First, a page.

Post-Mortem Practices in Muslim Populations: Guidance for Funeral Directors, Healthcare Practitioners, and Medical Examiners

Post-Mortem Practices in Muslim Populations: Guidance for Funeral Directors, Healthcare Practitioners, and Medical Examiners

Omar Bagasra (Claflin University, USA) and Anisah Bagasra (Kennesaw State University, USA)
Copyright: © 2020 |Pages: 16
DOI: 10.4018/978-1-7998-0018-7.ch004

Abstract

The chapter introduces the reader to the main post-mortem rituals in Islam, specifically pre-burial rituals of washing, shrouding, and preparing the body for burial, funeral customs, and the actual burial process. It outlines issues of concern for Muslims including the practices of embalming, autopsy, and organ donation. The chapter also discusses contemporary challenges facing Muslims living in Western countries attempting to adhere to traditional Islamic post-mortem practices and ways that Muslim communities and services providers are addressing these challenges.
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Background

The Islamic view and definition of death is clearly outlined in the Quran. Passages from the Quran support a definition of death as biological decomposition, in which the body becomes dust and bones. In Chapter 37 verse 16 the Quran states: “When we are dead and have become dust and bones, shall we (then) verily be resurrected?” Death is also defined as the time at which the soul leaves the body: “No, when your soul reaches your throat, and the people around you say, “Who can help?” and you realize your time has come, and your legs are put one over the other, on that day your soul, to Me, will come” (The Quran Chapter 75, verses 26-30). Thus, death involves both the departure of the soul from the body, and the process of decomposition of the body. The recognition that death involves both the soul and the physical body informs Muslim approaches to death and dying. Muslim beliefs regarding life after death also play an important role in the shaping of death rituals. Islamic theology notes that after death there is life in the grave that occurs prior to resurrection and judgement regarding placement in heaven or hell (Vitkovic, 2018). Thus, the grave and all of the rituals surrounding the grave including burial and funeral prayers are an important part of the transition from one stage to the next.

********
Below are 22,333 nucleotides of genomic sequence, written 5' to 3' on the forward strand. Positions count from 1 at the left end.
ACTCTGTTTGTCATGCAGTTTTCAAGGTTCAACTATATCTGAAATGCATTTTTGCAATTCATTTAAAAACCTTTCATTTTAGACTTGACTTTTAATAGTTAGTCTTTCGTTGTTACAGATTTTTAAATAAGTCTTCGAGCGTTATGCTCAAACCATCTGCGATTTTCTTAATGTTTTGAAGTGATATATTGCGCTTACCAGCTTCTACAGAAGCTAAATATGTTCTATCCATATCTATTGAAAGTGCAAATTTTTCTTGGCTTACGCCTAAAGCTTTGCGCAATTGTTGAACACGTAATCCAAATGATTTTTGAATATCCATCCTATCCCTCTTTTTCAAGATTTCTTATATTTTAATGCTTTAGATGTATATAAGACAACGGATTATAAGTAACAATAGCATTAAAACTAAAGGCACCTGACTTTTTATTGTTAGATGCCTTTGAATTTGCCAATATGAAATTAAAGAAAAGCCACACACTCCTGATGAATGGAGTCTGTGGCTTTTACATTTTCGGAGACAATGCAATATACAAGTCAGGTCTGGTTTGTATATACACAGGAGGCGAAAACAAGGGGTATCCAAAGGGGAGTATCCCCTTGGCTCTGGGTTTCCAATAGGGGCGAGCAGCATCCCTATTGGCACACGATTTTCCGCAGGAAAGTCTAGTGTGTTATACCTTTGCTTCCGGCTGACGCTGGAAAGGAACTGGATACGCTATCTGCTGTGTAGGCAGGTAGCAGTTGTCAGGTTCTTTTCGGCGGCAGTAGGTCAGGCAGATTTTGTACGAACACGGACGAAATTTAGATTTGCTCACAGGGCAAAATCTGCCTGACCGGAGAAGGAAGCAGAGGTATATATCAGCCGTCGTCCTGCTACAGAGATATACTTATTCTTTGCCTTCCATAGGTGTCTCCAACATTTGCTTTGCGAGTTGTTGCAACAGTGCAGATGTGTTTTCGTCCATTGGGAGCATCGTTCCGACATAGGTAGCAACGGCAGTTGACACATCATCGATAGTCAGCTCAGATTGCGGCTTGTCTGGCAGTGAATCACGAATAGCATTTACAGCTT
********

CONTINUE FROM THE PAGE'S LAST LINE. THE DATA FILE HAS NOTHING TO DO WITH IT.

Key Terms in this Chapter

Fiqh: Islamic jurisprudence. Specifically, human understanding of divine Islamic law as revealed in the Quran and the Sunnah.

Fatwa: A ruling by a recognized religious authority on an issue that impacts Islamic law. A Fatwa is usually issued on a matter of contemporary note, where there is no frame of reference from the Quran , hadith , or Sunnah .

Qibla: The direction of Mecca in Saudi Arabia, considered the holiest site for Muslims.

Barzakh: Transitory period between death and resurrection within Islamic theology. This “life in the grave” may consist of punishment or reward.

Ghusl: An Arabic term referring to the full-body ritual purification mandatory before the performance of various rituals and prayers, for any adult Muslim after having sexual intercourse, completion of the menstrual cycle, and upon death prior to burial.

Janazah Prayer: Obligated funeral prayer for a deceased Muslim.

Minimally Invasive Autopsy: A term for a postmortem examination with minimal or no disruption to bodily cavities using imagery, needle biopsies, external examination, or patient records.

Shrouding: The process of covering and wrapping the deceased person within Islamic tradition. The amount of cloth, number of pieces, and process of shrouding depend upon gender and a carefully outline in Islamic fiqh.

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